Family of Briton jailed for smuggling drugs angered as Egypt withdraws pardon

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The family of British tourist Laura Plummer, who was sentenced to jail in Egypt for smuggling drugs into the country, have expressed their anger after an alleged pardon granted for their daughter was reportedly withdrawn by Egyptian president.

The 33-year-old was jailed for three years in December after being caught bringing illegal painkillers into the country.

Plummer’s family arrived in Egypt Friday evening in hopes that their daughter will be freed after being told that her name appeared on a presidential pardon list due to be signed by President Abdel Fattah el-Sisi.

There have been unconfirmed reports from British media outlets that Plummer is going to be released on Saturday by a presidential pardon on January 25, a national public holiday when the country’s president can usually issue pardons to prisoners.

But the family revealed their anger after being informed that the pardon had been withdrawn, according to British newspapers.

The family said the British Embassy in Cairo has allegedly informed the mother Roberta, 63, there had been a “mistake”.

She now faces a further six months before an appeal can be heard, her sister Rachel said, adding that the family would "not give up.”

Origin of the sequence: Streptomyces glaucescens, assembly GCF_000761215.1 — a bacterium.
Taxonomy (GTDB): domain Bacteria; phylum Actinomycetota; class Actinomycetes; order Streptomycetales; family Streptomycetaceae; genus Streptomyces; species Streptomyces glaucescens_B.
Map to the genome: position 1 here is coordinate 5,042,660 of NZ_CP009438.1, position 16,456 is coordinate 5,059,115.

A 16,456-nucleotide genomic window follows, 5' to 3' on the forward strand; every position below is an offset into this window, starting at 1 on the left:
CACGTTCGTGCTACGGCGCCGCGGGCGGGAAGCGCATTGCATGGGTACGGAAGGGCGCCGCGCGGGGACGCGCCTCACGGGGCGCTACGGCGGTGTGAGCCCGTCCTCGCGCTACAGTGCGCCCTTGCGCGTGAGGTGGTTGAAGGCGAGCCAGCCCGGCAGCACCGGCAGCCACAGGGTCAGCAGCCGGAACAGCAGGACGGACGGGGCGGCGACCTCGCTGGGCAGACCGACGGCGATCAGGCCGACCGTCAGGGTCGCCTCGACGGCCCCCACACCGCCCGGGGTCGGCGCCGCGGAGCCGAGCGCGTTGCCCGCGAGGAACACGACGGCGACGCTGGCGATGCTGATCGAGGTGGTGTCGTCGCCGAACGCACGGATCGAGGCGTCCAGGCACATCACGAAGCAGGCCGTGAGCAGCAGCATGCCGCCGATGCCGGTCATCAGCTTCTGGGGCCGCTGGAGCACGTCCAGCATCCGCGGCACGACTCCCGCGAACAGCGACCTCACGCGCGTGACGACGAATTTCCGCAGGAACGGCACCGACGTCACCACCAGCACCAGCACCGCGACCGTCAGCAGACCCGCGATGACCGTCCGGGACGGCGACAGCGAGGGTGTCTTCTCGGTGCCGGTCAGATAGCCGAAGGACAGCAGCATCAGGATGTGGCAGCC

“I had no info to update and only found out today my sister was not getting pardoned. We will now look to getting the appeal in process,” she said in a Facebook post, according to the Daily Mail.

“We will get knocked down over and over but we will keep getting up and do everything we can until we bring her home.”

Plummer was visiting her Egyptian partner in October, who is allegedly suffering from back pain following an accident. She brought along almost 300 tablets of Tramadol as well as Naproxen, which she says were intended for her husband.

Tramadol is illegal in Egypt as it is sometimes used as a heroin substitute, a fact Plummer says she was not aware of.

“It is illogical that she was dealing in Tramadol. She had only 320 pills. Even the plane ticket is almost double the price of those pills,” Plummer’s lawyer, Mohamed Othman, told Reuters on court day in December.

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